Mannie Fresh recently explained to Complex about how three of Lil Wayne‘s songs came together, as well as producing them. The three tracks that Fresh discussed are: “Tha Block Is Hot“, “I Miss My Dawgs“, and “Go DJ“.
The former Cash Money producer and rapper also mentioned Weezy F Baby‘s work ethic, which he believes is why Weezy is where he is at in the music industry today, bringing Wayne‘s mom Jacida Carter in for a meeting to get some ideas, having doubts about releasing “I Miss My Dawgs“, and more.
You can read the conversation below!
Tha Block Is Hot:
“That was a beat I used to play at parties, and it always had got a good response. Wayne asked me about it. That’s what was so incredible about Wayne, he always knew what songs were hits and would always come back around to it. I might have played before and nobody said anything about it. When the room cleared up like, ‘What about that beat? Can I get that? I heard that played three times and nobody did nothing to it, I already wrote the rap to it.’ I’d be like, ‘OK, let me see what you going do it.’ And he killed that beat.
“Wayne was the first one there, last one to leave. That’s the reason why the dude is where he is at right now, because of his work ethic. If you didn’t show up, he had a verse for it like, ‘Oh I got something for that.’ If we’re working on something and you’re writing a song, I’m like, ‘Who got a song?’ Wayne would be like, ‘I got a song.’ So I’m like, ‘Let me do you right now.’ Every day he would be like, ‘I got three songs.’ Wayne took writing serious. Everybody is in a room writing and Wayne’s like, ‘I already got the song, I did it three days ago.’ Or he would would be like, ‘I’m going to make it seem like I’m writing this song, but I’m going to be the first one to be like, ‘I got something!’
“I think Wayne learned from Juvenile. When Juvenile came to Cash Money what was so impressive he already knew his songs. 400 Degreez was already wrote, I just had to put music to it. Wayne was like, this dude ain’t gotta write these rhymes, he was just going in there doing it. I need to know my songs when I go come here because it’s more efficient.”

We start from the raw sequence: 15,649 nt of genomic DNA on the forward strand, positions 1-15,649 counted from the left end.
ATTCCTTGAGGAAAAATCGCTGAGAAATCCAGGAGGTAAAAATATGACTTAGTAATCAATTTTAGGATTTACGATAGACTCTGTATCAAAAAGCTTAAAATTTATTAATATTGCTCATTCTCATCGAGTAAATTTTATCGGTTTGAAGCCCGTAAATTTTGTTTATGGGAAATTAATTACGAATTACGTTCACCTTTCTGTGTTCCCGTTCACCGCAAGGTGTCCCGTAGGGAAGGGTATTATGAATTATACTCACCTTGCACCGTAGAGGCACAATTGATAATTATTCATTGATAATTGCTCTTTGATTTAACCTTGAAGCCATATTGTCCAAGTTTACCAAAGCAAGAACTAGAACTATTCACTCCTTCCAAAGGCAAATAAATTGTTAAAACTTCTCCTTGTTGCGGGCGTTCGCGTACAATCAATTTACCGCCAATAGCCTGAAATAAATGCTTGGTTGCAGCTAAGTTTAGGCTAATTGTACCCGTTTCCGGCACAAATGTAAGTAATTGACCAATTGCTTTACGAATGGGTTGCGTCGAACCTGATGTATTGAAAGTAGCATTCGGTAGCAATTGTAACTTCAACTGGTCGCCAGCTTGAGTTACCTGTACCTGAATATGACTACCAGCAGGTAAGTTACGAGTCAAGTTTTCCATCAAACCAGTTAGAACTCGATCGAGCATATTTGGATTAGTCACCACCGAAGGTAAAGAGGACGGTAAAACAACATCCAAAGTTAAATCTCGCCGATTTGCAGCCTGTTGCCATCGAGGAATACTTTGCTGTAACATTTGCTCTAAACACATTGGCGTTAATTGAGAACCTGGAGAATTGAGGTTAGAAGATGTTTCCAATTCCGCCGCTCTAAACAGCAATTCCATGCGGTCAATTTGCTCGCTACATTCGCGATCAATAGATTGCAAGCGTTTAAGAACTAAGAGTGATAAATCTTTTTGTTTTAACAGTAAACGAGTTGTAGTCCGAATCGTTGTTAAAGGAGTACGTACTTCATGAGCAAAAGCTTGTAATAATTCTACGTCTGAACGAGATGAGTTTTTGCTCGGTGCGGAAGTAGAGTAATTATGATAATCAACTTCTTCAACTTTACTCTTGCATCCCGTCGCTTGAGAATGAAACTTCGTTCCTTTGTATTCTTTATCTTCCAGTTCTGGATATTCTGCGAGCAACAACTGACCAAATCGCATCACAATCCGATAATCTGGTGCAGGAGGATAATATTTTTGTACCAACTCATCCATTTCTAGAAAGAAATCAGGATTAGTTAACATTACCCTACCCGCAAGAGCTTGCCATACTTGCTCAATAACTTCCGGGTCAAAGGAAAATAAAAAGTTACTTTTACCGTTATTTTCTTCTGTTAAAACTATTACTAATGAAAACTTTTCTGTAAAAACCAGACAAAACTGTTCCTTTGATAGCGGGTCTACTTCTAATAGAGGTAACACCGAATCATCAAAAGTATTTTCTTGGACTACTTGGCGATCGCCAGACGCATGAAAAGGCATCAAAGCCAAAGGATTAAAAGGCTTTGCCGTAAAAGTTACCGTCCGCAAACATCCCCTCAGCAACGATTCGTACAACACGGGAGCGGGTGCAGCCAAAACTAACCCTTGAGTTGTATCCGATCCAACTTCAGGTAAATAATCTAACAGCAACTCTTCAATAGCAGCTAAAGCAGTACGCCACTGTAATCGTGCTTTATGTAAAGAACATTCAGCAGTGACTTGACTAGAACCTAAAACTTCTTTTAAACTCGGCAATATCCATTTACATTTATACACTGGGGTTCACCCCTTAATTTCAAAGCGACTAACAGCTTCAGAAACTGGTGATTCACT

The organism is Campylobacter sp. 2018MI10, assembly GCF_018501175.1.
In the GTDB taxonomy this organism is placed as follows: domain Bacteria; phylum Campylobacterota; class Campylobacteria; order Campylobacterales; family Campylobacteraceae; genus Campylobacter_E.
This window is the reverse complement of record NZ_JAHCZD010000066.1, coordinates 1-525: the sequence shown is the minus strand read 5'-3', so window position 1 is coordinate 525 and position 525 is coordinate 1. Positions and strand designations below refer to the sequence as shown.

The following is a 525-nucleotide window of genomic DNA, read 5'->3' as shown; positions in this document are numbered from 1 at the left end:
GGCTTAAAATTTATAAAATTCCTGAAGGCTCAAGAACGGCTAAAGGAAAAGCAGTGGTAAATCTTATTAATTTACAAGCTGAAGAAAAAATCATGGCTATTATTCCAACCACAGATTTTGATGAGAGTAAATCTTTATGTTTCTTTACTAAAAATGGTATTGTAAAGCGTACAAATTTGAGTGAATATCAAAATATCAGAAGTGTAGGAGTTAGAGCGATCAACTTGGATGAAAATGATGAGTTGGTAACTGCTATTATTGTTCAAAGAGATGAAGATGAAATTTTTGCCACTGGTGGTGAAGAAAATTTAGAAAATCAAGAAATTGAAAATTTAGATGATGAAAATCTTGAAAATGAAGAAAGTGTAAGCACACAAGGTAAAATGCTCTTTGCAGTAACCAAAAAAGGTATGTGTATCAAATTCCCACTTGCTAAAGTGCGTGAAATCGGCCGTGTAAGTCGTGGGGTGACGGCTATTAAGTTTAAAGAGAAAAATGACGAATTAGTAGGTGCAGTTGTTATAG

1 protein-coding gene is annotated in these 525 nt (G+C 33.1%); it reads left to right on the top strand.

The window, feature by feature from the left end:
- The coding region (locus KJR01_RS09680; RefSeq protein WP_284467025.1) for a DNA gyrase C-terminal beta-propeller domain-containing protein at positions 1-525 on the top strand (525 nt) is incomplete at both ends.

I Miss My Dawgs:
“We had a meeting when we was doing Tha Carter. It was like we have to come out with something that’s incredible and is going to set this label up for years, where people will be like, ‘It wasn’t a fluke.’ I never felt that way, but we always had people like, ‘Can they do it again? Can they change their sound?’
“I’m like, ‘Tha Carter is going to define rap for a while.’ Wayne was like, ‘You really think?’ I’m like, ‘I really do. It’s got to be something incredible. This needs to be your album, that’s the one where you can listen to these songs from one to whatever else is on there and this a jamming ass album.’ He was like, ‘I’m going to put my thinking cap on.’ We drew from so many things from when we were doing that. We brought in his mom like, ‘What do you think somebody your age would want to hear?’ She gave us all of these great ideas. That’s where I came up with the Al Green song, ‘Way More Flyer Than You.’
“I asked his mom to give me some songs that she could play in her age group and she was like, ‘Frankie Beverly and the Maze.’ I’m like we’re not going to be able to clear that, he ain’t letting nobody use nothing. I think she might have said something that’s traditional New Orleans, I’m like, ‘Nah, New Orleans knows that song, nobody else.’ Then she said the Al Green song and I’m like we can do that one and I felt like we covered that part. I was bringing in people and asking them about generations: In your era, what was jamming? What do you think? What can we do to make this something that’s unforgettable?
“When we did ‘I Miss My Dawgs’ and he was talking about The Hot Boyz. He was like, ‘I want to do this but I don’t want to get Baby upset.’ He was like, ‘I don’t want the streets to be mad at me and I don’t want it to be taken the wrong way.’ I’m like, ‘If it’s what you want in your heart, then do it.’ At the time it, everybody left so it was a hard thing to do. Baby and them wasn’t affiliated with none of these people. Even though they were on a label, he was about to make a song saying sincerely like, ‘I miss ya’ll’ and I’m like all of this needs to happen.”
“’Go DJ’ was a song that was done way before. It didn’t sound like that, but it was a phrase that UNLV used to say about me. They said it on one of their earliest songs, saying, ‘Go DJ, that’s my DJ. Mannie Fresh, that’s my DJ. Wayne was like, ‘I remember this song when I was growing up. They played it in the clubs. They used to always say ‘Go DJ, that’s my DJ.’ Can I use that?’ I’m like, ‘Yeah, it’s basically my song.’ Like I said, Wayne always went back to stuff that people would forget about.
“When he did the song, it absolutely made no sense to me. I thought it was going to be about some DJing shit. He was like, ‘Can you do the hook?’ So I did the hook and the beat and I was like, ‘Damn dude, you just rapping your ass off on this song but you never made no reference to nothing about the DJ.’ It was one of them moments like, ‘Dude you gotta trust me too.’ I’m like, ‘I’m going to let you have this one.’
“Before he even did the rap, I did the hook and thought he was going to say some incredible shit about DJs. I was telling Baby, ‘This ‘Go DJ’ thing going to be big. We’re going to send it to every DJ that plays our music in that market and give them their little five minutes of a fame. Send them a camcorder, let them record their show, and we’re going to edit all those clips in the video.’ I hear the song and I’m like, ‘You’re not talking about no DJs or none of that.’ [Laughs.] He’s like, ‘I think your idea is great but I don’t think it’s going to work.’ So I’m like let’s just see what happens. Wayne was like, ‘I’m really on some rapping shit. That’s what you told me you wanted, that’s what it’s going to be.’